Faced with growing pressure from France and the international community, Israeli Prime Minister Benjamin Netanyahu appointed 57-year-old Moldova-born former Foreign Minister Avigdor Lieberman to defense minister. Viewed as a hawk by the Obama administration, Lieberman heads the ultra-conservative Yisrael Beiteinu Party, part of Netanyahu’s governing coalition. Raised in the Soviet satellite of Moldova before immigrating to Israel in 1978, Lieberman considers himself a pragmatist, not swayed or deterred by U.N. powers largely sympathetic to the Palestinian cause. Faced with growing terrorist attacks in France, French Foreign Minister Jean-March Ayrault decided to convene international foreign ministers June 2 to discuss a possible fix the Israeli-Palestinian stalemate. Lieberman’s presence signals Israel won’t compromise national security for a peace deal.

Viewed as a fascist by Palestinians, Lieberman mirrors the same security-minded issues as Netanyahu, refusing, under growing international pressure, to capitulate to U.N. demands to honor 1968 U.N. Resolution 242, returning all lands confiscated by Israel in the 1967 Six Day War. French and U.S. officials know perfectly well, given the rise of ISIS, al-Qaeda and other terrorist groups, it’s impossible to return to the pre-1967 borders. Palestinians claim Egypt’s Gaza Strip and Sinai Peninsula, Jordan’s West Bank and East Jerusalem and Syria’s Golan Heights as sovereign territory, when, in fact, Palestinians held no sovereign territory before the Six Day war and certainly not before the 1948 Israel War of independence. Prior to 1948, the British held sovereignty to what was once called the “British mandate of Palestine.” Britain received the territory from the League of Nations July 24, 1922 after the fall of the Ottoman Empire.

Netanyahu and Lieberman know the history and won’t be bullied by Palestinian claims that Israel occupies sovereign Palestinian territory. While it’s true that Arab states show sympathies to Palestinians, it’s also true that Israel does not “occupy” Palestinian territory. When President Barack Obama ordered Secretary of State John Kerry to work on an Israeli-Palestinian peace, including a two-state solution, Kerry failed to complete a deal in 2014, after neither Palestinians nor Israelis agreed on direct talks. Kerry tried but failed to force Israel into making more land-for-peace concessions, especially since 81-year-old West Bank PLO Leader Mahmoud Abbass joined Gaza’s Hamas Leader Ismail Haniyeh in a coalition government. Accepting no past peace agreements, Hamas is committed to Israel’s destruction, making Mideast peace impossible, despite Kerry pushing for a deal.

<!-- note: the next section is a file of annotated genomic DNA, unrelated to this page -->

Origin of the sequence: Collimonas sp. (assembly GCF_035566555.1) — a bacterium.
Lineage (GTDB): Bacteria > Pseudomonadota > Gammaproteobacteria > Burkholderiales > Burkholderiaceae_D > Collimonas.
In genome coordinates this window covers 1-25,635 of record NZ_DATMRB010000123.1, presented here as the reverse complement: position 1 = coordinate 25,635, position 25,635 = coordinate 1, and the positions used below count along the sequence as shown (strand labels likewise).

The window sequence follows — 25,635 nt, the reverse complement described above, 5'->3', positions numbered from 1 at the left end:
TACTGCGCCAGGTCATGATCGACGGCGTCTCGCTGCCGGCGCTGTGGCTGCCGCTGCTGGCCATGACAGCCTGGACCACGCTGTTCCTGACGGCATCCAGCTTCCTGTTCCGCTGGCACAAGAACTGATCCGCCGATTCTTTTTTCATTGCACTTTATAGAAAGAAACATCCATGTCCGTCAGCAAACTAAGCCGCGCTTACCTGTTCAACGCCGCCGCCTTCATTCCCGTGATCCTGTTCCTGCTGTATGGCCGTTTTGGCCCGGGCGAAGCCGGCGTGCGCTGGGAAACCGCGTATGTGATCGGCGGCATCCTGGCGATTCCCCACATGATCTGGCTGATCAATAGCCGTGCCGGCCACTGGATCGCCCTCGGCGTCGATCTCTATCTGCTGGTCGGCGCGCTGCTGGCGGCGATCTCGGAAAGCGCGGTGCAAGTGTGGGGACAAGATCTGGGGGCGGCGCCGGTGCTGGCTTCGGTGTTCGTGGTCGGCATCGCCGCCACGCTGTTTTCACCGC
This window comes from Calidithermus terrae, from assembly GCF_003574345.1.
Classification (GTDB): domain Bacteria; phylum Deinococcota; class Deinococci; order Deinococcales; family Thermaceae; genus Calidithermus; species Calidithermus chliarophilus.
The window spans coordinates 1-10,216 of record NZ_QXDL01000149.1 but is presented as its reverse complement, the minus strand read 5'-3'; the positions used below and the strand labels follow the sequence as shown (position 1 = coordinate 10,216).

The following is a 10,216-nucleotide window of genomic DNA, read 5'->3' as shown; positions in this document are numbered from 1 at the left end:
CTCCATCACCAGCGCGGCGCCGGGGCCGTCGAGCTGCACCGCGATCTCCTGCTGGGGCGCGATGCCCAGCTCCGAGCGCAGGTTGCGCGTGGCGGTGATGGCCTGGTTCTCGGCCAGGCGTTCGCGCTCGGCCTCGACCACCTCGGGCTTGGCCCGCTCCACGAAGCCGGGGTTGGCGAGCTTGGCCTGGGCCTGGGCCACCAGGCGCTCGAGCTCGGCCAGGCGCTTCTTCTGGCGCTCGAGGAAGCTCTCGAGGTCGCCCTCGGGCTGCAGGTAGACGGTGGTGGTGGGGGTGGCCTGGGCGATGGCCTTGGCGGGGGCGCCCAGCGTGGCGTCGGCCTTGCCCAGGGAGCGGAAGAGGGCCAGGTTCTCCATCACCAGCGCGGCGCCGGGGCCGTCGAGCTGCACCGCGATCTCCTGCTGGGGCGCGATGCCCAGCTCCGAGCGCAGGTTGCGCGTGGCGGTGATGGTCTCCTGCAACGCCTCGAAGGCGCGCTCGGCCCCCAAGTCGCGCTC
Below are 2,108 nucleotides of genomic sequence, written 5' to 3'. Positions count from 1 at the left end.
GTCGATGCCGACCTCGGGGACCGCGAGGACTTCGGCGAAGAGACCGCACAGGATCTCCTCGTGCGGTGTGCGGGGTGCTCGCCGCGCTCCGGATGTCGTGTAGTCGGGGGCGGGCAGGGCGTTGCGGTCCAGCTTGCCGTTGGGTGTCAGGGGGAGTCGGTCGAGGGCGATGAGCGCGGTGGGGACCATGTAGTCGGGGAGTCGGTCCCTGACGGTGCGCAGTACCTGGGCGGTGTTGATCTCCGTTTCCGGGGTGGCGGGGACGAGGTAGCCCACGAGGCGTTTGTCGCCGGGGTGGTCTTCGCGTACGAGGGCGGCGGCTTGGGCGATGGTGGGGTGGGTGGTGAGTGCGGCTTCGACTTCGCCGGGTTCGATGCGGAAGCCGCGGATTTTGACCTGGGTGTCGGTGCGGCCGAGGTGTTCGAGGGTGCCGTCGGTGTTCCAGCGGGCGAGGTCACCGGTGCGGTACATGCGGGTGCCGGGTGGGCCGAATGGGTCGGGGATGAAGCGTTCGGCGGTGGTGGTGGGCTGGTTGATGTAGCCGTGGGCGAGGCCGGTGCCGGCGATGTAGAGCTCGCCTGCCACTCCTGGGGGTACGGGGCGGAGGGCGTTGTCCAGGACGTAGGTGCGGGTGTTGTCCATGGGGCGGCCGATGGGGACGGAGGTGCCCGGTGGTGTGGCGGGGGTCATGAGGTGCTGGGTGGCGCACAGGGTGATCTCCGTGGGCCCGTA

Lieberman’s views on Israeli security closely parallel those of former President George W. Bush who broke off relations with the PLO because of its longstanding ties with terrorism. Bush’s Doctrine banned the State Department from negotiation with terrorists, regardless of their history and excuses. Obama returned to a pre-Sept. 11 mindset, seeking to pressure Israel into making concessions that would harm both U.S. and Israeli national security. Given the state of terrorism in the Middle East, Israel’s in no position to return to the pre-1967 borders, no matter what the pressure in Paris or elsewhere. Before any preliminary discussions get underway in Paris, Palestinians will have to end their war against Israel. Whatever misgivings Arab State have about Israel, they approved Israel’s entrance to the U.N., making Israel a sovereign state March 4, 1949.

Whatever happened after the 1967 War, it’s not up to Palestinians or any other Arab state to decide sovereignty of land seized during armed conflict. Under the 1949 Geneva Convention, spoils of war become part of sovereign land once military conflicts end. Whether or not Israel decided to return spoils of the 1967 War, as they did when returning the Sinai Peninsula in 1979 or Gaza Strip in 2005, it’s not subject to Palestinian sovereignty, no matter what Palestinian’s say. “This raises legitimate questions about the direction it may be heading in and what kind of politics I may adopt,” State Department spokesman Mark Toner told the press regarding Lieberman’s appointment as defense minister. Obama officials have shown tone deafness to Israel’s security concerns when it comes to accepting more France led and U.N.-backed suggestions for a two-state solution.

Calling Lieberman a right wing extremist doesn’t change basic facts on the ground in Israel or its buffer zones in the Gaza Strip, West Bank, East Jerusalem or Golan Heights. Given the terror picture in the Middle East, expecting Israel to trade more territory-for-peace is unrealistic, especially because of Palestinian ties to the Muslim Brotherhood, al-Qaeda and other Sunni terror groups. When the U.S. State Department comments about Israeli politics, especially Lieberman’s appointment, it helps no one, showing White House ineptness handling Mideast diplomacy. When Kerry attends the June 2 Paris peace conference, he should only think in terms of what’s best for Israeli-and-U.S. national security. It goes without saying that the majority of U.N. states sympathize with Palestinian demands for more territory. Whatever the pressure, neither Netanyahu nor Lieberman will compromise on Israeli security.